In this digital world, the most important component is availability of quality data that is accessible for those who need it the most. In developing regions, data on agriculture will be the most needed because the sector is the basis of livelihoods and national economy. Unfortunately, agriculture is among the least digitalized of all sectors, even in the developed world. There is thus mismatch in availing a technology to those who need it the most. However, the recent surge in digital technologies is transforming agriculture in many places that will facilitate its diffusion and scaling towards the developing regions.

Ethiopia is one of the proponents of digital economy reflected through its “Digital Ethiopia 2025” national strategy, which is set to transform the country's national economy through four major sectoral pathways including agriculture, manufacturing, IT-enabled services and the tourism. There is tremendous effort to not only digitalize sectors and systems but also to benefit from advanced analytics to guide the countries various growth and development initiatives. The recent effort in the development of the “National Digital Agricultural Extension and Advisory Services Roadmap to 2030” is a clear indication of the country’s commitment to transform its agriculture through digital solutions.

However, the expected rapid transformation of the Ethiopian agriculture guided by digital solutions can be challenged. As witnessed during various workshops and based on a recent assessment by the Alliance of Bioversity and CIAT and partners in Ethiopia, there is a serious challenge related to the availability of quality and standard data in an organized manner. Because of this gap, there is duplication of effort and wastage of time and resources. In addition, bringing different datasets into an integrated system is complex because of different standards and formats used and in most cases data are not georeferenced. For instance, various organizations and stakeholders in the country have collected voluminous data related to agriculture, environment, and infrastructure. The Agricultural Transformation Agency (ATA) has collected data on soils. The Ethiopian Institute of Agricultural Research (EIAR) has been collecting data related agricultural experiment since the 1960s. The Ministry of Agriculture (MoA) has been collecting data on natural resources and agriculture for more than 50 years. The Central statistical Agency (CSA) has been collecting census data on crop yield and other aspects for many decades. The National Meteorological Authority is the custodian of time-series and predicted climate/weather data. The Geospatial Information Institute (GII) holds tremendous aerial photograph and satellite data.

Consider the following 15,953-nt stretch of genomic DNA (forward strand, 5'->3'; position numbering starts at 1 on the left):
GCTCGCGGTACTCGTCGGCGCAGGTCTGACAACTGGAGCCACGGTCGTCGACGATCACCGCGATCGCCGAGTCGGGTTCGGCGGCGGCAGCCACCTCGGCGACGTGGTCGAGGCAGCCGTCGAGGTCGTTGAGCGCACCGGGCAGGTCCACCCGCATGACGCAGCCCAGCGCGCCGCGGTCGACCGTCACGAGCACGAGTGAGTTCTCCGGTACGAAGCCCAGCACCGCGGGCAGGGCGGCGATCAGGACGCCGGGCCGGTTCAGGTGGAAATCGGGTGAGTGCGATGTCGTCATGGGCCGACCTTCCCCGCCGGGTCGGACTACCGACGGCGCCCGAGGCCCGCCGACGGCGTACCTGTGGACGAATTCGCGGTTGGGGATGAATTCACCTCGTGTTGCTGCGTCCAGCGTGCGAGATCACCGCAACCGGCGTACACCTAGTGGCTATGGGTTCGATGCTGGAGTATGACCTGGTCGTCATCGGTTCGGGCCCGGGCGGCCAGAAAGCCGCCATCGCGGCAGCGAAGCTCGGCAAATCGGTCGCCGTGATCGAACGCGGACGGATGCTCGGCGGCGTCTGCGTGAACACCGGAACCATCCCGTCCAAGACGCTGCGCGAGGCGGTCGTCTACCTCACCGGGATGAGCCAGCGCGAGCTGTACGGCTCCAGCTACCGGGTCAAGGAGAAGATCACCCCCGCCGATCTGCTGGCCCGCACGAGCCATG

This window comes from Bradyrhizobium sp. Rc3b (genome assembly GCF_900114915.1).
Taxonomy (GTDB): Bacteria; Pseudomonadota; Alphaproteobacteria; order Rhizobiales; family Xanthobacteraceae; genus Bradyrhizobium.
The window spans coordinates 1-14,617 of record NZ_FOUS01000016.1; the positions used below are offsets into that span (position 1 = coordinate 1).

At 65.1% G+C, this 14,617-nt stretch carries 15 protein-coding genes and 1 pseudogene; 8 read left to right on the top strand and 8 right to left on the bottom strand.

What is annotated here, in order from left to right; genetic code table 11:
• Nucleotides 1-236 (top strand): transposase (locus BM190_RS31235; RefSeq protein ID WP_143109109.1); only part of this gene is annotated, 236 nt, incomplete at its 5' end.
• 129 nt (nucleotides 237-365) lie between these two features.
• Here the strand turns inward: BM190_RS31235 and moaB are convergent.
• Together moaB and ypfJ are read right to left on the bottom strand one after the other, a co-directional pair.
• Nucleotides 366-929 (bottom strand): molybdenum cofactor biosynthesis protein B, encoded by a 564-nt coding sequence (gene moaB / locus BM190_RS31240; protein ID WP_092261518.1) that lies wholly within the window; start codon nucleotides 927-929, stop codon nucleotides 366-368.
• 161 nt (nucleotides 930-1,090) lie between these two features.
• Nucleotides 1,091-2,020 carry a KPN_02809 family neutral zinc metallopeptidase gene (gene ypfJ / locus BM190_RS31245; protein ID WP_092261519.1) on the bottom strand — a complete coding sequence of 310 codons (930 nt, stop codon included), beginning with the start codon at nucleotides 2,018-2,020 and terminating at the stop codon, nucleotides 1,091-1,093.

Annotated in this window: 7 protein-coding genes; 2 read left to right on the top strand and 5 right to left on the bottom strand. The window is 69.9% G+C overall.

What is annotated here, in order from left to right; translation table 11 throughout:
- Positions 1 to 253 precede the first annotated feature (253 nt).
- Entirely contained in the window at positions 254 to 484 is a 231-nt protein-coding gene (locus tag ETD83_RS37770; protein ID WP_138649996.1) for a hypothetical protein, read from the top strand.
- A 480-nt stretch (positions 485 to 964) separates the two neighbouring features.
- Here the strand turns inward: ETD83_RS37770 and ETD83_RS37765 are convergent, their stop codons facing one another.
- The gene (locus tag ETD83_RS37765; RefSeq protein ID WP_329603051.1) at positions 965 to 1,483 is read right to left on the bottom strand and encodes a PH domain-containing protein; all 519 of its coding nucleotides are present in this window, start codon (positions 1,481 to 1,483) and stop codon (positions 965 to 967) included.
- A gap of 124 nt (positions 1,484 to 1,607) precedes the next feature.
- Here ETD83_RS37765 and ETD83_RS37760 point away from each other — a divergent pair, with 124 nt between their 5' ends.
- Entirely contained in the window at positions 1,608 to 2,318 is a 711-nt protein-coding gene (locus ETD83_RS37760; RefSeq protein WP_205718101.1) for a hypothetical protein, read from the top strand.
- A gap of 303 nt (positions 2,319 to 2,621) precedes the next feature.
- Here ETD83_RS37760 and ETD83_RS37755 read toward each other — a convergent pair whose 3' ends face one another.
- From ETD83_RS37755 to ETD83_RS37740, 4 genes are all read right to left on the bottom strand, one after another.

However, these data are not integrated, are not available in a standardized form to share and even most are not accessible due to different reasons. The seriousness of the matter is that even Directorates within one Ministry do not know what each other has that precludes the possibility to share. For instance, the National Soil Information System (NSIS) at the Soil Resource Information and Mapping Directorate and the National Rural Land Administration Information System (NRLAIS) at the Rural Land Administration and Use Directorate (both at the MoA) are not yet integrated and cannot share dataset efficiently.

Various efforts have been made to harmonize datasets and facilitate storage and data sharing. However, some of them have already failed while some others are still struggling to succeed due to different reasons including lack of champion institution and limited buy-in and capacity of the government to support initiatives, limited cooperation between sectors and among Directorates within sectors, low technological readiness, governance barriers, and data incompatibility.

Against the above background, the Accelerating Impacts of CGIAR Climate Research in Africa (AICCRA) project considered development of integrated ag- data hub as one of its key interventions. The project is expected to co-develop a dedicated, and publicly owned and operated - one-stop-shopping national ag-data hub for Ethiopian government policymakers, agrometeorology experts, ag-extension officers, farmers, value chain actors, and other end users (through consolidation, integration and upgrading of the existing systems) that provides all relevant data, insights and analytics needed to make fact-based decisions when conducting agricultural operations.